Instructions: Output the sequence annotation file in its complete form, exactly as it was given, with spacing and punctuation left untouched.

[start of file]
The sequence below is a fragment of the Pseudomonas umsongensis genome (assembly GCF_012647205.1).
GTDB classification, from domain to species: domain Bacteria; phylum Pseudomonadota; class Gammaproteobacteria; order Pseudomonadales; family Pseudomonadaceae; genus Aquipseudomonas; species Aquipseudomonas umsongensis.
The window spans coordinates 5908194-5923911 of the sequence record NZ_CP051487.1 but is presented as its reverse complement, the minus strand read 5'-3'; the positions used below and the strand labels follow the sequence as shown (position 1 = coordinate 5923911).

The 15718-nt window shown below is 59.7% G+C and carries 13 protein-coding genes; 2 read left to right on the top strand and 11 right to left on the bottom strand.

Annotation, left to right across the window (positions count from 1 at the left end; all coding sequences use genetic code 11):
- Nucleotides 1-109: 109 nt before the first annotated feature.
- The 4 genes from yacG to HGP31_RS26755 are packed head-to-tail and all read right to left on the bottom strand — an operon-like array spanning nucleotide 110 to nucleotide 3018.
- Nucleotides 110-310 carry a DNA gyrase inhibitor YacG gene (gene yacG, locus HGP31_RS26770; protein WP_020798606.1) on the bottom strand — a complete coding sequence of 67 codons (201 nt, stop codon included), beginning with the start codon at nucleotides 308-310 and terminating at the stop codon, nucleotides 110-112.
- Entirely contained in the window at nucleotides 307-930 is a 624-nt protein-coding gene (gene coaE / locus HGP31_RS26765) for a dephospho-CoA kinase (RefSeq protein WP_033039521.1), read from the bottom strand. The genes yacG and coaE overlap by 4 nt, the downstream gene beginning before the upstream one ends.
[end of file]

The sequence below is a fragment of the Pseudomonas umsongensis genome (assembly GCF_012647205.1).
GTDB classification, from domain to species: domain Bacteria; phylum Pseudomonadota; class Gammaproteobacteria; order Pseudomonadales; family Pseudomonadaceae; genus Aquipseudomonas; species Aquipseudomonas umsongensis.
The window spans coordinates 5908194-5923911 of the sequence record NZ_CP051487.1 but is presented as its reverse complement, the minus strand read 5'-3'; the positions used below and the strand labels follow the sequence as shown (position 1 = coordinate 5923911).

The 15718-nt window shown below is 59.7% G+C and carries 13 protein-coding genes; 2 read left to right on the top strand and 11 right to left on the bottom strand.

Annotation, left to right across the window (positions count from 1 at the left end; all coding sequences use genetic code 11):
- Nucleotides 1-109: 109 nt before the first annotated feature.
- The 4 genes from yacG to HGP31_RS26755 are packed head-to-tail and all read right to left on the bottom strand — an operon-like array spanning nucleotide 110 to nucleotide 3018.
- Nucleotides 110-310 carry a DNA gyrase inhibitor YacG gene (gene yacG, locus HGP31_RS26770; protein WP_020798606.1) on the bottom strand — a complete coding sequence of 67 codons (201 nt, stop codon included), beginning with the start codon at nucleotides 308-310 and terminating at the stop codon, nucleotides 110-112.
- Entirely contained in the window at nucleotides 307-930 is a 624-nt protein-coding gene (gene coaE / locus HGP31_RS26765) for a dephospho-CoA kinase (RefSeq protein WP_033039521.1), read from the bottom strand. The genes yacG and coaE overlap by 4 nt, the downstream gene beginning before the upstream one ends.